From this message of repentance came the call to Peter and his brother Andrew, and then to James and John.  Jesus called out to these fishermen and challenged them to become “fishers of people”.  They “left their nets”, “left their boats”, and even James and John “left their father” to follow Jesus AND to become “fishers of people”.  Both/and … not either/or.  What does this tell us? 

These men, these brothers repented!  That’s what repentance looks like.  They turned from their old lives, from their very livelihoods, from even their families to follow Jesus and commit themselves to His work.  They were not so much “saved” as they were “called” – as we all are!  We commonly associate repentance only with a turning from a life filled with sin and wrong beliefs – and this is certainly part of it – but repentance is so much more.  It is not just what we believe to be the worst among us who are called to repentance!

Repentance does not merely stop doing what is personally and socially destructive nor is repentance only about baptism, a profession of faith, and then going back to the old life.  Repentance is a whole new direction with a strong sense of purpose – a purpose to be fulfilled in this life!  And even if some are a part of a tradition that emphasizes “personal salvation”, we cannot play down Jesus’ direct commandment to the “church” which stood before Him then - and the Church which stands for Him now: “Go and make disciples”, “teach them”, “baptize them” into the New Covenant and the fullness of the Father.  It was never so much about going to church as it has always been about becoming the Church, the very Presence of Christ on earth.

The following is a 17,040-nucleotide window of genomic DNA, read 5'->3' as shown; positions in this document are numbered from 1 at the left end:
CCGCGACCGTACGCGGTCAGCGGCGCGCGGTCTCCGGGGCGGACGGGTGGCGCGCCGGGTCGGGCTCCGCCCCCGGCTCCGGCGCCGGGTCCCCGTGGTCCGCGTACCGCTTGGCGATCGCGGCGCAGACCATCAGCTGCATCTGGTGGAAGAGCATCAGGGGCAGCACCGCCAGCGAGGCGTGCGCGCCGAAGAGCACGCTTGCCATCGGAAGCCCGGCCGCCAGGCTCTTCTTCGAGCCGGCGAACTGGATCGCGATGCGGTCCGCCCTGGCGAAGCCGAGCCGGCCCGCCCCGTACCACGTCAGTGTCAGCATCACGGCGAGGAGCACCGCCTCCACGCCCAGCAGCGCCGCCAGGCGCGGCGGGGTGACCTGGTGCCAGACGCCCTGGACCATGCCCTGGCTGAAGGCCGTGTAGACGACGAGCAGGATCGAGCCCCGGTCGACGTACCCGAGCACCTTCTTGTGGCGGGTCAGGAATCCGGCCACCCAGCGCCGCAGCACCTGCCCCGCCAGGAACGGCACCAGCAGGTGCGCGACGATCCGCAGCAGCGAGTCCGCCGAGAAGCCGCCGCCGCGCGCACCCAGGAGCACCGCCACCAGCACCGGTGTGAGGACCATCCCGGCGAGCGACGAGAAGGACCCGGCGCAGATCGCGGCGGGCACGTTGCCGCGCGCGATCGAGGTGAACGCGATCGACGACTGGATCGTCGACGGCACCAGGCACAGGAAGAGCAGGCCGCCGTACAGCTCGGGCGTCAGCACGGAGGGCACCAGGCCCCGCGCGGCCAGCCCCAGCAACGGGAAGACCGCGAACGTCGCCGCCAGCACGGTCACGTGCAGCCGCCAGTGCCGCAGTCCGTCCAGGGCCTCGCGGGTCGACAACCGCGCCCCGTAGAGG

Because “The Lord is our God, The Lord alone” (Deuteronomy 6:4), we have but One Life to live.  We do not “finish” the life we’ve chosen for ourselves, and then move to another once we are dead.  Because The Lord is our only God – and He alone the Author of Life itself! – we have but one Life to live in Him … with one another … for One Purpose.  It is the Life into which we are called by and for the One God who calls us.  This is our God and Father “who wants all people to be saved and to come to a knowledge of the truth” (1 Timothy 2:4).

This is the Life – the Only Life - entrusted to the Holy Church, united in purpose and equipped for cause.  It is the One Life into which we are all invited, the One Life we are called to live fully – and forever.  For it is the Life of Christ Jesus Himself.  Amen.

No comments: